See? Terrible (yet hilarious) puns.

Occasionally, George Takei will post something about a project he’s working on, or share his activism for LGBT rights.  His response to the so-called “Don’t say gay” act sparked the now popular phrase: “It’s okay to be Takei!”  He will also often post about his quest to prevent the American public from forgetting the episode of interment of ethnic Japanese in camps during the Second World War.

As a professional who works in social media, I can tell you that for brands, frequently sharing things other than content that invites followers to comment can often lead to loss of fans.

Mr Takei hardly needs to worry about that.  He has established a healthy trend for maintaining fans: He overwhelmingly posts humorous plays on words and intersperses his funny posts with other content only occasionally.  The result is his impressive following.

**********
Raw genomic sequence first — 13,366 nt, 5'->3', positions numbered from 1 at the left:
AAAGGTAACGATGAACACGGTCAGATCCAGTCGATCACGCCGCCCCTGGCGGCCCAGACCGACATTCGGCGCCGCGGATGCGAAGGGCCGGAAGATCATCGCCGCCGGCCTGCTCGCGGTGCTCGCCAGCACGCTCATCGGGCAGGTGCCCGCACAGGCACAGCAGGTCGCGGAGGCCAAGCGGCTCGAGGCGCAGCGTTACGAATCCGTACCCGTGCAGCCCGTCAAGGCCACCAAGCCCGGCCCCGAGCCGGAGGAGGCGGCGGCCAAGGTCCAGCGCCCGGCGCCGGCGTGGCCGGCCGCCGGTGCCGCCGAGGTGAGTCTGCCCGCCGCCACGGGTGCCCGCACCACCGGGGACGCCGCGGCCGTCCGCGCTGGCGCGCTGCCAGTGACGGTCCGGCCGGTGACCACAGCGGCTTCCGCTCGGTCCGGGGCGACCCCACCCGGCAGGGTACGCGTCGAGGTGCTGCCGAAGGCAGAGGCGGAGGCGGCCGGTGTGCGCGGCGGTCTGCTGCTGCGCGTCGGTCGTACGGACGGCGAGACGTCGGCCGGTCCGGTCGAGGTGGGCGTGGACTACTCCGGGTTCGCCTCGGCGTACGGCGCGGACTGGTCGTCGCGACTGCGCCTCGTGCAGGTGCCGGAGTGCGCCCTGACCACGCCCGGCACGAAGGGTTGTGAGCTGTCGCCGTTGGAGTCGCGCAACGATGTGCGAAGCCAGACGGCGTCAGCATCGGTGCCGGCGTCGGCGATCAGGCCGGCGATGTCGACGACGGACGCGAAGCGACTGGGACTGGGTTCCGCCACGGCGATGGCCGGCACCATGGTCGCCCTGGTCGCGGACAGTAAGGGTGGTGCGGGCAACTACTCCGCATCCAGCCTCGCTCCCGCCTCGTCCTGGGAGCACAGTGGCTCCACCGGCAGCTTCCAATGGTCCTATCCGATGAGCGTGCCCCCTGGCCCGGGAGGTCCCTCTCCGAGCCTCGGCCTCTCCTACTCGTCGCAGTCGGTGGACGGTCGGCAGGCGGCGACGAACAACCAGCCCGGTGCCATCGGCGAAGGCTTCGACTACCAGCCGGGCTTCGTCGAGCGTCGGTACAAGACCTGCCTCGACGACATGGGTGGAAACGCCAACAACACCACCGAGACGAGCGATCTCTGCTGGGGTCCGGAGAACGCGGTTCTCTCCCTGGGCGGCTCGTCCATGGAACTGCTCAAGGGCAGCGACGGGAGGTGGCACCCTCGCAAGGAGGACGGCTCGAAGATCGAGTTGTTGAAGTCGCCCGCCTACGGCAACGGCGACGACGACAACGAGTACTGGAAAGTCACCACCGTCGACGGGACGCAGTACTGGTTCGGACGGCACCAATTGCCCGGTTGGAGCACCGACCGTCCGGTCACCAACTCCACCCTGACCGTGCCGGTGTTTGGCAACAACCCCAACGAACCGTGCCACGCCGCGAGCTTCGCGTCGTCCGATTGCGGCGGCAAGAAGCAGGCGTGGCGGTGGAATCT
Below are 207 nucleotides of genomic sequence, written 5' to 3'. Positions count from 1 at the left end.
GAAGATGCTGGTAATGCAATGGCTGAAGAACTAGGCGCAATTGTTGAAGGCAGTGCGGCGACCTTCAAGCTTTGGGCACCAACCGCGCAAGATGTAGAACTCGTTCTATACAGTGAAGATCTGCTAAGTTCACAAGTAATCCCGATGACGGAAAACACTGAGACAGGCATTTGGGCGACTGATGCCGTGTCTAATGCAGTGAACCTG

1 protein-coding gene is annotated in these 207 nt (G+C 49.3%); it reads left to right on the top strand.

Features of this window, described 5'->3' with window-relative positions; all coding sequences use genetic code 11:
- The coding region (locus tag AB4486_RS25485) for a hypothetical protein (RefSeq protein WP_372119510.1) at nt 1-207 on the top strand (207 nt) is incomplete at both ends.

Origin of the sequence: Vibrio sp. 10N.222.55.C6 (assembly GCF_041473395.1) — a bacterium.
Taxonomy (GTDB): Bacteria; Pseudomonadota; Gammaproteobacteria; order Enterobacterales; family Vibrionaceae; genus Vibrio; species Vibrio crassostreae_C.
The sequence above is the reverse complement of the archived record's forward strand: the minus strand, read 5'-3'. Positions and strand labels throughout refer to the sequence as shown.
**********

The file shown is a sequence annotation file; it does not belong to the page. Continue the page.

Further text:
As I said, I love silly puns.  I also completely agree with Mr Takei’s philosophy of creating community through humor.  I think that the causes he actively supports are important ones.  For these reasons, George Takei is my all-time favorite internet celebrity.

I look forward every day to his amusing posts, which hardly ever fail to make me smile.  It’s such a pleasant, simple way to brighten up your day.  So do yourself a favor and follow George Takei on your social media platform of choice.  You’ll be glad you did!

Twitter #Hashtag of the Week: #PopeFrancis

As I’m sure pretty much the entire world knows, habemus papam!  We have a pope!  Or, well, as a non-Catholic I suppose I should say, “Habent papam.”  They have a pope.  This was hands-down the most tweeted papal conclave ever, so this week’s #Hashtag of the week is #PopeFrancis!

Pope Francis I
Photo credit: VINCENZO PINTO/AFP/Getty Images